Shale drilling for oil has become an evolution of sorts. Not too long ago we were unable to tap the vast resources in shale plays. Many thought it was near impossible until natural gas drillers began producing from such wells. Now horizontal shale drilling is on the tip of every oil investor's tongue. If we aren't hearing about Brigham (BEXP) breaking a new record for initial flow rates in the Bakken, we are hearing about horizontals with unbelievable drilling lengths.
Its easy to play companies like EOG Resources (NYSE:EOG) or Kodiak Oil and Gas (NYSE:KOG), but there is definitely a revolution of sorts in the drilling industry. It is based upon Tier 1 drilling rigs and their ability to pull massive amounts of liquids from shale plays like the Eagle Ford or Bakken/Three Forks.
I have highlighted some of my ideas on Precision Drilling (NYSE:PDS) here, and also Halliburton (NYSE:HAL) here. Before I write about a company, I have one rule: The company has to be in a sector I believe will outpace the broader stock market. Helmerich & Payne (NYSE:HP) is in one of those sectors.
H&P will have 281 total rigs by 2012 estimates. Of those rigs, nine are offshore, and 23 are international land. H&P has 249 rigs in the United States, with 13 new FlexRigs scheduled to be completed sometime this year. Of the 249 U.S. rigs, H&P has 211 FlexRigs and 38 mobile and conventional rigs.
Since 1997, H&P has steadily increased its rig fleet. In 1997, H&P had 77 rigs. By 2004, it had 130 rigs, and in 2010 H&P had 257 rigs. It is estimated the rig count will increase to 281 by 2012.
More importantly, H&P owned more international rigs in 1997 then they have working now. H&P has stated there has been a marked increase for its rigs to drill for oil and natural gas liquids. Due to the complexity of United State's oil shales, there has been an increase in horizontal or directional drilling. In 2006, 31% of all domestic rigs were drilling horizontally or directionally, and by this month that number has increased to 56%. This is remarkable when considering the increase in overall rigs in the United States. In 2005, there were less than 200 rigs running in the U.S. Now there are a little more than 750.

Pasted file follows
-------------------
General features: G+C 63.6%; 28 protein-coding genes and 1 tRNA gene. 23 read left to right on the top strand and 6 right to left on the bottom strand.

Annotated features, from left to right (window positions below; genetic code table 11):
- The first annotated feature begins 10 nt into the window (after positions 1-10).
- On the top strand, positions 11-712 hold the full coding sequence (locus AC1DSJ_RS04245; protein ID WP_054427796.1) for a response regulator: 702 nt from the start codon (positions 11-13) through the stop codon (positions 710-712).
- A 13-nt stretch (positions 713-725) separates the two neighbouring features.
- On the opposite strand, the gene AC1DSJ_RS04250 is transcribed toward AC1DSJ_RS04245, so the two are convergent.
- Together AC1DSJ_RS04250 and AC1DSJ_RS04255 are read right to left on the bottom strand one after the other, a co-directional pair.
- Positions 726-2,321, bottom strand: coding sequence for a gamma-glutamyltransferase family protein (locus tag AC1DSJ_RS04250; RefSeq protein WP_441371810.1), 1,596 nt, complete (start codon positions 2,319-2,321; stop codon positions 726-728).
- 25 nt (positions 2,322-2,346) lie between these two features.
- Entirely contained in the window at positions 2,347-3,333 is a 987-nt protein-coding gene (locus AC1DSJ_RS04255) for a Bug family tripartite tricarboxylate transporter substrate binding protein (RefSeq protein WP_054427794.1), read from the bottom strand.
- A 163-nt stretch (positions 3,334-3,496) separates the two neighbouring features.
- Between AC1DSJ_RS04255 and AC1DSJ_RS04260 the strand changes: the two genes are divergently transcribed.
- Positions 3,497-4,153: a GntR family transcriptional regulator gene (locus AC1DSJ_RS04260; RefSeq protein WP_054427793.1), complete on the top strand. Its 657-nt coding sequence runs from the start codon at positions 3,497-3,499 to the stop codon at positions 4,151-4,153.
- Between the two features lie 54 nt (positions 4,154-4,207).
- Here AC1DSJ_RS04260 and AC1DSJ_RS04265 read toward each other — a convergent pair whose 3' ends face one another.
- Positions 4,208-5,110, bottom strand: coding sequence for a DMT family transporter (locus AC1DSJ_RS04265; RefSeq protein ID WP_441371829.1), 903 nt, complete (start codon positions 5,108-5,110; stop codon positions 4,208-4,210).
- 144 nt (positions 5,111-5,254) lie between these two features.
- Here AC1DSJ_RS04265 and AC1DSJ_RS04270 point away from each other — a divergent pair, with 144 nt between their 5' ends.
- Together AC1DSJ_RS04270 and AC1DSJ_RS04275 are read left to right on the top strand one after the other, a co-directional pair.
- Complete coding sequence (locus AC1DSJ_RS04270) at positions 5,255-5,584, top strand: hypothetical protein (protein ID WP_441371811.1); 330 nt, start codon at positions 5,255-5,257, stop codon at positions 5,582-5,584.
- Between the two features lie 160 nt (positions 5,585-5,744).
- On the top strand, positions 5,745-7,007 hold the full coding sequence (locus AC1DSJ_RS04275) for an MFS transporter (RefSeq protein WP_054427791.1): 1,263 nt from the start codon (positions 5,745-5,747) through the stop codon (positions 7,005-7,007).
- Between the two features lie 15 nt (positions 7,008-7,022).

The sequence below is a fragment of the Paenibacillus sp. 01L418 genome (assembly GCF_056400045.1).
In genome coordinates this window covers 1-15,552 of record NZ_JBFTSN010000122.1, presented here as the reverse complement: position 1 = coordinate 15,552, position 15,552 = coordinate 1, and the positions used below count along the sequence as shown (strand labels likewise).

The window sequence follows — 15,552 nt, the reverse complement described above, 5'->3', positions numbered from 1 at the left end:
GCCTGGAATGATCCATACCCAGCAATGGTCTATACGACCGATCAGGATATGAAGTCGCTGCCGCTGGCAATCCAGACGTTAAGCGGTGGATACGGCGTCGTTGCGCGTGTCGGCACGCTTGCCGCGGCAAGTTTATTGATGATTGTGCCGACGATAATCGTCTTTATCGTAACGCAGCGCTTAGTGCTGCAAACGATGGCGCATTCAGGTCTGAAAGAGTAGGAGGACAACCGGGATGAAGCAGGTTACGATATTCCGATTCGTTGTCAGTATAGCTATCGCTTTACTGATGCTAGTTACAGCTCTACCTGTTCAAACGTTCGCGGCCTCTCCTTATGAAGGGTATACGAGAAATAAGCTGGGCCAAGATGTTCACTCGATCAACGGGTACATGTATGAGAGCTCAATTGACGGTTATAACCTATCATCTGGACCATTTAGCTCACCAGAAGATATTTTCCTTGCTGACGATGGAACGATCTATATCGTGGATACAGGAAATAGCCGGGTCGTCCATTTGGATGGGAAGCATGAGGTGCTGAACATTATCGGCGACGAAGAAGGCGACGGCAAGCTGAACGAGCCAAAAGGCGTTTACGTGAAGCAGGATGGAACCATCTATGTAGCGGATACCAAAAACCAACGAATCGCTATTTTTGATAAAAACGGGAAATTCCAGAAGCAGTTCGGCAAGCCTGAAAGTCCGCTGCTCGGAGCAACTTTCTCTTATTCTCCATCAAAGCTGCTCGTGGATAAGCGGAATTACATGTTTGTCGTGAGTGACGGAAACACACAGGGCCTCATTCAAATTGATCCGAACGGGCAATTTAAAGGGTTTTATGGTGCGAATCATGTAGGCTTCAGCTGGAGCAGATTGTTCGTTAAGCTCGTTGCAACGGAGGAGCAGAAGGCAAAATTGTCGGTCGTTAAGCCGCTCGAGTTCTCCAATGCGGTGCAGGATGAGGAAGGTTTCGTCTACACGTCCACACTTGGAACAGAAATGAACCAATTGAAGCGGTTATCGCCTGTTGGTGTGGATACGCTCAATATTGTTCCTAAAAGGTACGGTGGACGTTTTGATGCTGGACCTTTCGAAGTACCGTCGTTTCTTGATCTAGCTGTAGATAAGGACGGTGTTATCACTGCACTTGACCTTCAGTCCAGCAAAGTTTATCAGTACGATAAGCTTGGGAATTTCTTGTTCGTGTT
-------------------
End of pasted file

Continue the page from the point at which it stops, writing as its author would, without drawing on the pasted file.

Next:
H&P's 236 U.S. land rigs are 77% AC-driven, FlexRig 3 and 4 models. Some 16% are conventional rigs and 7% are FlexRig 1 and 2 models. The total available U.S. land fleet has over 2500 rigs. Of those, 72% are refurbished rigs, built between 1940 and 1982. While 16% are AC-driven new builds, 12% are other new builds. Only rigs of at least 600 hp are used in these numbers (numbers are from rig data, Smith Bits and other corporate filings).
If these numbers are broken down by rig type, H&P has 76% AC-driven, 20% SCR rigs, and 4% mechanical. The total U.S. fleet is 53% mechanical, 31% SCR rigs, and 16% AC-driven rigs. If these rigs are compared on the basis of utilization, we see why AC-driven rigs are so important. H&P's AC-driven rigs are being utilized just under full capacity. Its SCR rigs have a utilization of 45% and the mechanical rigs have no utilization. The whole U.S. fleet sees utilization of a little over 90% for AC-driven rigs, close to 70% SCR rigs, and around 50% mechanical rigs.
H&P's fleet is contracted in varied locations through the United States. These locations are: